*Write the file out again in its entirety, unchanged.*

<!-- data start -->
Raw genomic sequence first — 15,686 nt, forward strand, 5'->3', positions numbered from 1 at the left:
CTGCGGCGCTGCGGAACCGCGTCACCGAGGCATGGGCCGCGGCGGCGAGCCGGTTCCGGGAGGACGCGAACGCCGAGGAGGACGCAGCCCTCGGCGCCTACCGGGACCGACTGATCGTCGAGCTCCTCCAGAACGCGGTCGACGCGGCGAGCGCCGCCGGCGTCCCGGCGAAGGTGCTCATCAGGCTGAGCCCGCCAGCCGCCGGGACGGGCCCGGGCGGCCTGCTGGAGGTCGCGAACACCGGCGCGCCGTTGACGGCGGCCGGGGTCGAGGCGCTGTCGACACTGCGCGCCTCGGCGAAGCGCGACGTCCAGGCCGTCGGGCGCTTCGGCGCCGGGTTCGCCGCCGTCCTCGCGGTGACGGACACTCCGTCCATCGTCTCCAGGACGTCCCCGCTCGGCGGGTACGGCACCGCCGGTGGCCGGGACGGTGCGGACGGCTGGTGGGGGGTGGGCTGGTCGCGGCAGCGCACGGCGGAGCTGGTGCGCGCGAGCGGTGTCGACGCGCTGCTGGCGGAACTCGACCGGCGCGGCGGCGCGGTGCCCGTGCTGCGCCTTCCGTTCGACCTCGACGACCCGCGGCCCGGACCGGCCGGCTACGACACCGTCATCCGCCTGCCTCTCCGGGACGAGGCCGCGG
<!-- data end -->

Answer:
Raw genomic sequence first — 15,686 nt, forward strand, 5'->3', positions numbered from 1 at the left:
CTGCGGCGCTGCGGAACCGCGTCACCGAGGCATGGGCCGCGGCGGCGAGCCGGTTCCGGGAGGACGCGAACGCCGAGGAGGACGCAGCCCTCGGCGCCTACCGGGACCGACTGATCGTCGAGCTCCTCCAGAACGCGGTCGACGCGGCGAGCGCCGCCGGCGTCCCGGCGAAGGTGCTCATCAGGCTGAGCCCGCCAGCCGCCGGGACGGGCCCGGGCGGCCTGCTGGAGGTCGCGAACACCGGCGCGCCGTTGACGGCGGCCGGGGTCGAGGCGCTGTCGACACTGCGCGCCTCGGCGAAGCGCGACGTCCAGGCCGTCGGGCGCTTCGGCGCCGGGTTCGCCGCCGTCCTCGCGGTGACGGACACTCCGTCCATCGTCTCCAGGACGTCCCCGCTCGGCGGGTACGGCACCGCCGGTGGCCGGGACGGTGCGGACGGCTGGTGGGGGGTGGGCTGGTCGCGGCAGCGCACGGCGGAGCTGGTGCGCGCGAGCGGTGTCGACGCGCTGCTGGCGGAACTCGACCGGCGCGGCGGCGCGGTGCCCGTGCTGCGCCTTCCGTTCGACCTCGACGACCCGCGGCCCGGACCGGCCGGCTACGACACCGTCATCCGCCTGCCTCTCCGGGACGAGGCCGCGG